America is experiencing a superbug infection epidemic – maybe. We actually don’t really know because it seems that tens of thousands of superbug-related deaths go uncounted each year. What we do know is healthcare-acquired infections (HIAs) from drug-resistant bacteria is an ongoing issue for hospitals and health systems. With one family of nightmare bacteria able to grow in the presence of antibiotics, infection control, and prevention are more important than ever.
CRE: The Nightmare Superbug
It seems a class of bacteria known as carbapenem-resistant Enterobacteriaceae, or CREs, are more complex than researchers originally thought. You may have heard the story of a Nevada woman who died from an incurable CRE superbug infection. The U.S. Center for Disease Control and Prevention (CDC) tested a sample of the bacteria and found that nothing that is currently available in the United States would have cured the infection.
The Director of the CDC, Dr. Tom Freiden dubbed the term nightmare bacteria to describe CREs. This is because they are resistant to many antibiotics including carbapenems, which are a class of last-resort drugs.
CREs by the Numbers
Harvard University conducted a CRE study published in Proceedings of the National Academy of Sciences (PNAS) on January 16, 2017. They looked for cases of illness caused by CRE in four hospitals in the United States. One hospital was in California while the other three were in the Boston area. They found a wide variety of CRE species, suggesting that CRE is more widespread than previously thought. It may also be transmitting from person to person asymptomatically.
Researchers found that CREs share their antibiotic-resistant ways with the families of bacteria that make up the group. The way these bacteria transfer resistance genes from one family to another could be compared to a group of different kinds of criminals teaching each other their best (or worst) tricks.
The thing is, healthy people aren’t usually the ones contracting CRE infections. According to research from the CDC, it’s patients in hospitals, nursing homes, and other healthcare settings. Patients that need devices like ventilators, urinary or intravenous catheters, and patients taking long-term antibiotics are most at risk for contracting a CRE infection.
The CDC estimates that the CRE family of antibiotic-resistant bacteria is responsible for about 9,300 infections and 600 deaths each year. These bacteria can cause death in up to 50 percent of the patients that become infected.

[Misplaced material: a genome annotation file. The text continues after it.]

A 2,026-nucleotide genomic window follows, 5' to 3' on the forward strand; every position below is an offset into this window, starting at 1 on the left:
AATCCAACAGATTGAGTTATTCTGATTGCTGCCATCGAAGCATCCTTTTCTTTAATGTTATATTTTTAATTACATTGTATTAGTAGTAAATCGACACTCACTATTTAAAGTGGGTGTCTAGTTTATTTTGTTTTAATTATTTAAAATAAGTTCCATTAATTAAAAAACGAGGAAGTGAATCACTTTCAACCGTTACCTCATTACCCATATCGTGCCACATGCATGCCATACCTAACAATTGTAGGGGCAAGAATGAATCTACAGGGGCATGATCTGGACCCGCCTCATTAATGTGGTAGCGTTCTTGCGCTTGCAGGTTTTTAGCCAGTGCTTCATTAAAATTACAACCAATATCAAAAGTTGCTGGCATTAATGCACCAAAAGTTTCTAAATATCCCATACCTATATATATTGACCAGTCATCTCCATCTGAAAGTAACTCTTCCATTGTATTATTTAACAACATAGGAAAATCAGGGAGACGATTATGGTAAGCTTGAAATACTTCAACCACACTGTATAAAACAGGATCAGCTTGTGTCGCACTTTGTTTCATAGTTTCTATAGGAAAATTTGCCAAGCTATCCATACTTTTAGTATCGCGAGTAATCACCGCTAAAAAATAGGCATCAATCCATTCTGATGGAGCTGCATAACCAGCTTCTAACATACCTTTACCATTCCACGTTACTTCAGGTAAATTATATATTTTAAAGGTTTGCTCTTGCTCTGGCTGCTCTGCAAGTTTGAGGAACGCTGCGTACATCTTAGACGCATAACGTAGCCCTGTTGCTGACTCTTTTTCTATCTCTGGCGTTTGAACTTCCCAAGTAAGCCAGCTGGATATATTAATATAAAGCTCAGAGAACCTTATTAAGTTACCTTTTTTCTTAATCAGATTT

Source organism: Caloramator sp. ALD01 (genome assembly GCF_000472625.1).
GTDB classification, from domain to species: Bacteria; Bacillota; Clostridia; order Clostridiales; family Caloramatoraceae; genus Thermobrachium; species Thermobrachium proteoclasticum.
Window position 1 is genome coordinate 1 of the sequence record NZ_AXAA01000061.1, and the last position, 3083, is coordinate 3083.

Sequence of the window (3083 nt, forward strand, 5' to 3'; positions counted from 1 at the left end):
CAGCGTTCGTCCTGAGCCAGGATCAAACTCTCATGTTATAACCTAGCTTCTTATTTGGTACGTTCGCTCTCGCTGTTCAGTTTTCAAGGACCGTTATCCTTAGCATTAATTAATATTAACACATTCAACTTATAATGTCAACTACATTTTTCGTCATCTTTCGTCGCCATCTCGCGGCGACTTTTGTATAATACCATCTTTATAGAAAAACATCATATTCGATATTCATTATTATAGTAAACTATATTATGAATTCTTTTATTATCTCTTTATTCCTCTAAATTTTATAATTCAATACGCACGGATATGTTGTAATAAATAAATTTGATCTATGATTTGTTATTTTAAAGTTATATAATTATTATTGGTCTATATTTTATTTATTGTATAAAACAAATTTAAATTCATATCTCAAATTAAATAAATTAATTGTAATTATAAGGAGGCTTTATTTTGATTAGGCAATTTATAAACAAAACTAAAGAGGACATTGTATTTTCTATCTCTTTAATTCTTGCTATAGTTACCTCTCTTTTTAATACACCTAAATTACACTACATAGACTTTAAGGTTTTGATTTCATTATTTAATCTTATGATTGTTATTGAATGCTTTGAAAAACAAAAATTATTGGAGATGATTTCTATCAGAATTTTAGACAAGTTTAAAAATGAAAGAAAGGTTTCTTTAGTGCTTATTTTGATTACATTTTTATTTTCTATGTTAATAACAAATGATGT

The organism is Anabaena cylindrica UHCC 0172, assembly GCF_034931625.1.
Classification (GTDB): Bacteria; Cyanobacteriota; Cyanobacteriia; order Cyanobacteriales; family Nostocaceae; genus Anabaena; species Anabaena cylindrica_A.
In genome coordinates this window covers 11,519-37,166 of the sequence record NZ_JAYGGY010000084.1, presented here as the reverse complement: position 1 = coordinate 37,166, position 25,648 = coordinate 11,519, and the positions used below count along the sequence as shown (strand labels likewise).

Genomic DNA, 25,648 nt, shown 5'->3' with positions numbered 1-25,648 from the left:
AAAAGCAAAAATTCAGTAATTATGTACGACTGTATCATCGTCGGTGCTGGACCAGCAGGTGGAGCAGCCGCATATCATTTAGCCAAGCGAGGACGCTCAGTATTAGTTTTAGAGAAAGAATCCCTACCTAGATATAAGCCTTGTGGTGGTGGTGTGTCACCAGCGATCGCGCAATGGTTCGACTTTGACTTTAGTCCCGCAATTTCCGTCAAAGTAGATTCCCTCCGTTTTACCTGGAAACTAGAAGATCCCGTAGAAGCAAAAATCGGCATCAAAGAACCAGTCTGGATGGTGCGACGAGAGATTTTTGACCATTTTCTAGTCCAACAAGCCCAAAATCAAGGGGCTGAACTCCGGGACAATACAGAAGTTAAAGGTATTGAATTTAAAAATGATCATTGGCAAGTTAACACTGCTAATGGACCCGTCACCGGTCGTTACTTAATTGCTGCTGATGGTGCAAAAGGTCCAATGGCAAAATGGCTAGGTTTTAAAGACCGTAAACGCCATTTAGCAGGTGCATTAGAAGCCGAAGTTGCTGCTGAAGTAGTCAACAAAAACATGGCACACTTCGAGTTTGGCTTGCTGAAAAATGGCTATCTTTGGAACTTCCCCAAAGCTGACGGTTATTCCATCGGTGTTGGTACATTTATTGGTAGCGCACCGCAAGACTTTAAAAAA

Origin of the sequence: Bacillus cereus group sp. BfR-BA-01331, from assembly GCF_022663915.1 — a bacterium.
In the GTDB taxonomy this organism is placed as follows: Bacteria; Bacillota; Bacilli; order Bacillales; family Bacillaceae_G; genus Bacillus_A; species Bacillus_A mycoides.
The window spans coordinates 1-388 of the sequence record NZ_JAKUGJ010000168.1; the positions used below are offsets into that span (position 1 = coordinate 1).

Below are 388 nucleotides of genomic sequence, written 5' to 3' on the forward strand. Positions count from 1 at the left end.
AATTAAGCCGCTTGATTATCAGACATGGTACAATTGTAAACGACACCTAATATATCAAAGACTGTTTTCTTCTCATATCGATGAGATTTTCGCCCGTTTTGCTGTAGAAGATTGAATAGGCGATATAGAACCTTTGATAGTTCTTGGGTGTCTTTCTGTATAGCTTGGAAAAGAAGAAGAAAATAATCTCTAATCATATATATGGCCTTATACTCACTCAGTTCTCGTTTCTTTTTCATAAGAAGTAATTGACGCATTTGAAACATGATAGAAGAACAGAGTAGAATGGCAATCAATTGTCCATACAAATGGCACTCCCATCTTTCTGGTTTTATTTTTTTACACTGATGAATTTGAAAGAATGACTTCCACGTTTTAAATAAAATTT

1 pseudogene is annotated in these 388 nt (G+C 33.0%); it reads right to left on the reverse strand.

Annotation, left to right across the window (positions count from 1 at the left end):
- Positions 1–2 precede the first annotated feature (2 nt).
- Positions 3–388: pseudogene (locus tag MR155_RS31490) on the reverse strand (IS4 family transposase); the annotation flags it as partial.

Modern Infection Control and Prevention Methods
On any given time, one in 25 hospital patients will have at least one healthcare-acquired infection. That statistic coupled with the fact that we are unable to cure many of these infections suggests that new infection control and prevention methods are necessary to keep patients safer.
Obviously, tools and surfaces need to be thoroughly cleaned and disinfected, but traditional methods are falling short. However, new technologies are giving healthcare systems better infection control and prevention methods. Here are a few infection control and prevention trends you can expect to see this year:
Ultraviolet (UV) light can be used to disinfect a room and is often in the former rooms of patients that had any type of antibiotic-resistant illness. This helps prevent the spread of the infection to incoming patients. If you are working in a healthcare system that is not using UV light for sterilization, I can almost promise you they will be using it by the end of 2017.
Real-Time Hand Hygiene
We all know the importance of hand hygiene adherence as it applies to infection control and prevention. There are now real-time technologies that can help detect usage. By attaching sensors to soap or sanitizer dispensers, real-time location systems (RTLS) can let supervisors know if a staff member has washed or sanitized their hands before and after visiting with a patient.
Hospitals that use real-time location technology for this purpose can expect to see hand hygiene adherence increase significantly. Using RTLS, you can also follow the reverse path of an infected individual to find how they came in contact and where. This will allow healthcare systems to find where some of their sneakier HIAs are occurring in the hospital.
Rapid Diagnostic Testing
One major part of infection control and prevention is identifying the organisms. If you cannot identify a particular germ, you’re going to have quite a hard time controlling or preventing infections. Rapid diagnostic tests allow scientists to identify specific bacterium with 24 hours, which is faster than the usual 3 to 5 days.
While you’re on your travel physician assignments this year, expect to see more healthcare systems adopting rapid diagnostic technologies. Healthcare organizations that do this will likely see shorter admission times and better patient outcomes.
Though advances need to be made in the treatment of CRE infections, the best way to stop these bacteria is by preventing transmission in the first place. In 2017, healthcare systems will need to make a concerted effort to implement modern infection control and prevention procedures. With the shift from volume to value-based healthcare occurring, hopefully, healthcare systems will include infection control and prevention in those efforts.